“Empathy is about standing in someone else’s shoes, feeling with his or her heart, seeing with his or her eyes. Not only is empathy hard to outsource and automate, but it makes the world a better place.” —Daniel H. Pink
By Elizabeth Stincelli, DM
The Big Picture
Harper Lee reminded us, “You never really know a man until you understand things from his point of view, until you climb into his skin and walk around in it.” Empathy is the social and emotional skill that helps us understand and feel the emotions, experiences, intentions, thoughts, and needs of others. It is not a superficial understanding but an understanding at a level that allows us to offer sensitive, insightful, and appropriate support. It is at the core of developing trusting relationships by helping others feel safe and comfortable. Empathy may be the most important characteristic of a successful leader. As a leader, you must learn to understand and acknowledge how others are thinking and feeling. You can’t give people what they want and need if you don’t know what they want and need. It’s about taking the interests of others as well as your own into consideration. You must be able to put yourself in someone else’s shoes and see things from their perspective. Empathy is about being we-focused rather than I-focused and understanding that, collectively, we are better off when we step outside of our silos. It is easy to get buried in the layers of management and overwhelming amounts of data within our organizations. We get caught up in fighting for our individual needs and forget to look at the bigger picture and true purpose of what we are doing. Empathy directs our focus back to what’s important in the big picture.
Internal organizational empathy
Stephen Covey said, “When you show deep empathy toward others, their defensive energy goes down, and positive energy replaces it. That’s when you can get more creative in solving problems.” Why is empathizing with employees and colleagues so important? People want to work with and be led by someone they trust has an understanding of their thoughts, emotions, and experiences. If you want to be successful as a leader, you must become a reflection of the people you are leading and that requires empathy.
If you really want to get in touch with others, you must learn to actually listen to them. This means more than just hearing the words they say, you must also pay close attention to the signals they are sending. Empathy requires a new level of collaboration, a level that is close and personal. As a leader, you must emphasize value, not just transactions; people, not just processes. Studies show that organizations with happy employees, good organizational culture, and empathetic leaders perform better.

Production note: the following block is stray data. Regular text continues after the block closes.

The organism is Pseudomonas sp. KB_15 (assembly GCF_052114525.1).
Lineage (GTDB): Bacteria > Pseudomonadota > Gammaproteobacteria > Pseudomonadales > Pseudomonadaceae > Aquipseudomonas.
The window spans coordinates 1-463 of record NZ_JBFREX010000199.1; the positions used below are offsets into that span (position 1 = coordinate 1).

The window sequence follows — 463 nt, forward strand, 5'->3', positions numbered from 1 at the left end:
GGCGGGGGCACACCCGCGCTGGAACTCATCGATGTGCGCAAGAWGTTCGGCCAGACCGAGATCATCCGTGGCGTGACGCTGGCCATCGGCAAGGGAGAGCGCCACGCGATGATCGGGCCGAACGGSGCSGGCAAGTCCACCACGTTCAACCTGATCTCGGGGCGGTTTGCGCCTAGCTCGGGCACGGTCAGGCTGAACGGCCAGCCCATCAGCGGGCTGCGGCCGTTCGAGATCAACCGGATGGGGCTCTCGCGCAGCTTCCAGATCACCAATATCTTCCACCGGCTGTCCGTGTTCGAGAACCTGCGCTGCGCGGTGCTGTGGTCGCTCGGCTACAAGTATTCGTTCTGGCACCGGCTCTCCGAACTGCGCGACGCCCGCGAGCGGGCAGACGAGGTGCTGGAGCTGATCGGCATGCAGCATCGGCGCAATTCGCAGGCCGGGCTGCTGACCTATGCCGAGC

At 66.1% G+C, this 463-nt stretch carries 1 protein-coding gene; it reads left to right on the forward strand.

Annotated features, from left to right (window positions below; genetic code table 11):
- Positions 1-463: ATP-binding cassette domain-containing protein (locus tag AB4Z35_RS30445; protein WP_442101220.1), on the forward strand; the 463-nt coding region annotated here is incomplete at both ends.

External organizational empathy
David M. Kelley explained, “The main tenet of design thinking is empathy for the people you’re trying to design for. Leadership is exactly the same thing – building empathy for the people that you’re entrusted to help.” Why is it important to have empathy for stakeholders external to your organization? You have to know and understand others before you can truly be of service to them. Having empathy for the wants and needs of your stakeholders isn’t just a superficial exercise; it should be the foundation of your entire business strategy.
Empathy is simple, it’s about understanding and respecting the choices of your clients, suppliers, and other stakeholders so that you can respond to their needs better. You must develop a deep understanding of their motivations; get familiar with what their lives are like on a daily basis. Empathy is about having firsthand knowledge of similar experiences and emotions and using that knowledge to gain a deeper understanding of the world through the eyes of others. It is this understanding that allows you to provide the service that is of the most value.
Reaping the Benefits What difference would empathy make? For your colleagues? For your clients? For your community? Empathy matters, it lays the foundation for relationships, teamwork, leadership, and innovation. Ben Parr said, “Entrepreneurs may be brutally honest, but fostering relationships with partners and building enduring communities requires empathy, self-sacrifice, and a willingness to help others without expecting anything in return.” Empathy is our ability to identify with what someone else is thinking and feeling and then to respond with the emotion and action that is appropriate. It takes a commitment to really becoming tuned-in to the experiences, thoughts, and emotions of others. Leadership is about making a positive difference and empathy is the tool that brings people together for the benefit of self and others both internal and external to your organization. Empathy brings the big picture into focus. © 2014 Elizabeth Stincelli Elizabeth Stincelli is passionate about recognizing and inspiring the leader in each of us. She is the CEO of Stincelli Advisors where she focuses on helping organizations engage employees and improve organizational culture. Elizabeth holds a Doctor of Management degree with an emphasis on organizational leadership. Learn more about Elizabeth by visiting her website, stincelliadvisors.com and connect with her on Twitter @infinitestin, Google+, and LinkedIn. You can contact her by email at firstname.lastname@example.org.